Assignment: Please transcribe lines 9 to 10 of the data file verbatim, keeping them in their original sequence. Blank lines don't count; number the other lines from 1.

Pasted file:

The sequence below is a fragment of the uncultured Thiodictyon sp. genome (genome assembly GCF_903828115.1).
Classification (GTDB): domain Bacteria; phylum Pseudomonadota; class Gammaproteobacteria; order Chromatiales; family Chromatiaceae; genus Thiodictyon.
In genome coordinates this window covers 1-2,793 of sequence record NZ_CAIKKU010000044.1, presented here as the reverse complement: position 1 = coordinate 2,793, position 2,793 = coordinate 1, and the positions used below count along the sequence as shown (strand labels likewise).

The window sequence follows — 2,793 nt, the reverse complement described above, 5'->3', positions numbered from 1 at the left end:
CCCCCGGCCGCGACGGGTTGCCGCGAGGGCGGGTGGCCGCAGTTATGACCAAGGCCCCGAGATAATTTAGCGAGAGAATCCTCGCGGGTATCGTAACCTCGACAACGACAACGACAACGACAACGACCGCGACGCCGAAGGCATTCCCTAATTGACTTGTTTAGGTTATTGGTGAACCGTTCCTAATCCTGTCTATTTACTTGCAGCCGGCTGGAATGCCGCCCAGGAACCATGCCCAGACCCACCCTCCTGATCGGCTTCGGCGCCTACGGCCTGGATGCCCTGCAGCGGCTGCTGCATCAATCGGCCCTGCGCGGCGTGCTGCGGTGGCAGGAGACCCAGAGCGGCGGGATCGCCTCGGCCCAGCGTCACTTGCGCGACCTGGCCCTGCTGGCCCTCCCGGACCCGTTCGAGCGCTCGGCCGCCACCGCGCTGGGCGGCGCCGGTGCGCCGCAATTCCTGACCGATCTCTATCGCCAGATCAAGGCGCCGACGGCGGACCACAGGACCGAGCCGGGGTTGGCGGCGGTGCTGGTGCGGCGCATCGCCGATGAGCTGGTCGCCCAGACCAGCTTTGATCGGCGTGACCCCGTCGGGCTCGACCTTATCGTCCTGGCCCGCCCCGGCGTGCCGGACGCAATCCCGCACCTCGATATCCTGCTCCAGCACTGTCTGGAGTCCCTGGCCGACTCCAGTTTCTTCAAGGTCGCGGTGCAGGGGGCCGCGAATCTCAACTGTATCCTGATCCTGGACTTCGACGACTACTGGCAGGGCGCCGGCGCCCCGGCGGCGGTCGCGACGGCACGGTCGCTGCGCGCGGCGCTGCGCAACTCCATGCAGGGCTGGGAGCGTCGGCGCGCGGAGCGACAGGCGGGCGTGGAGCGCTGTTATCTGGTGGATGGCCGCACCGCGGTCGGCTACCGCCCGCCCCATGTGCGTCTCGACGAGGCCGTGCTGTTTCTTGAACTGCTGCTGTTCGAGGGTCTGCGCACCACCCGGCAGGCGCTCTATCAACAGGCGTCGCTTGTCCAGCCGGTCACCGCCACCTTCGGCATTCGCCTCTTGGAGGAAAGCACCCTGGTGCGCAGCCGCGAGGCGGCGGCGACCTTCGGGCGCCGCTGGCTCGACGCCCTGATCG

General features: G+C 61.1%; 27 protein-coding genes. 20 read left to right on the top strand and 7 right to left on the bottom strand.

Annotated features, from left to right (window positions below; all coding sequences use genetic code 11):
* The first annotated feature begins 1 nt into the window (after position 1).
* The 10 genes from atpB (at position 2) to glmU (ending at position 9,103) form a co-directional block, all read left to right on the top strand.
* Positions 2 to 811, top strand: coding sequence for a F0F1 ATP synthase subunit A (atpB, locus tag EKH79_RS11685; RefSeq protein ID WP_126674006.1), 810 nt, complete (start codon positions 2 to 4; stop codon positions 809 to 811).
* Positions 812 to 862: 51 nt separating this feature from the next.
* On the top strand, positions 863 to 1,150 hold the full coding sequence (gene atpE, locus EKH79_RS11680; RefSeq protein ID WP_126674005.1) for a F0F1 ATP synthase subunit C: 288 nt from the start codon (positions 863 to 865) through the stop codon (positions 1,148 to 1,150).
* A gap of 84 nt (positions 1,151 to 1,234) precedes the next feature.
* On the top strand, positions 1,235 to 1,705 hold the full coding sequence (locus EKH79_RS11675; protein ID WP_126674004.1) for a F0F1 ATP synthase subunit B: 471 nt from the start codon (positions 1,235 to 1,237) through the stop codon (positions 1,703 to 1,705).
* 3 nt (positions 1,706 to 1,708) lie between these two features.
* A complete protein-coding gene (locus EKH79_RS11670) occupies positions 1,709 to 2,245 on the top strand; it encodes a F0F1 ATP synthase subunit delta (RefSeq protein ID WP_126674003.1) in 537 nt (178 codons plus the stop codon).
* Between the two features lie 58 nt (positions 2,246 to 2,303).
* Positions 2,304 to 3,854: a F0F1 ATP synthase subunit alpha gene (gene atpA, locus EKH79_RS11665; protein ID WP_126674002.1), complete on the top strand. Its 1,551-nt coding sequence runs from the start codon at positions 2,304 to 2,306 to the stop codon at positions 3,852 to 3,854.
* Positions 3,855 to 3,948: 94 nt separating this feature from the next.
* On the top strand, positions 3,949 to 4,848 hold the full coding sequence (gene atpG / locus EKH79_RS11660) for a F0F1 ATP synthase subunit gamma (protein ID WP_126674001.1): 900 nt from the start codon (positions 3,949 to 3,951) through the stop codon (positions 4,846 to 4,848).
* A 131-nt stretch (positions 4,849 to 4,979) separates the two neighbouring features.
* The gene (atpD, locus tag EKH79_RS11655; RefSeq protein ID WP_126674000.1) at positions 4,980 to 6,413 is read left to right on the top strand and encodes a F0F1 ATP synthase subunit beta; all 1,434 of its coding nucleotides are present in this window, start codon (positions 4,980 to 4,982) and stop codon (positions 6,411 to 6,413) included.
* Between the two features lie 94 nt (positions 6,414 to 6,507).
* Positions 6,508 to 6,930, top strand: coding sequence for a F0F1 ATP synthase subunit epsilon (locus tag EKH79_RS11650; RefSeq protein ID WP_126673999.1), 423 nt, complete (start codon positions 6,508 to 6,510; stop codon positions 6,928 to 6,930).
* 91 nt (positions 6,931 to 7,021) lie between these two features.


* The 10 genes from atpB (at position 2) to glmU (ending at position 9,103) form a co-directional block, all read left to right on the top strand.
* Positions 2 to 811, top strand: coding sequence for a F0F1 ATP synthase subunit A (atpB, locus tag EKH79_RS11685; RefSeq protein ID WP_126674006.1), 810 nt, complete (start codon positions 2 to 4; stop codon positions 809 to 811).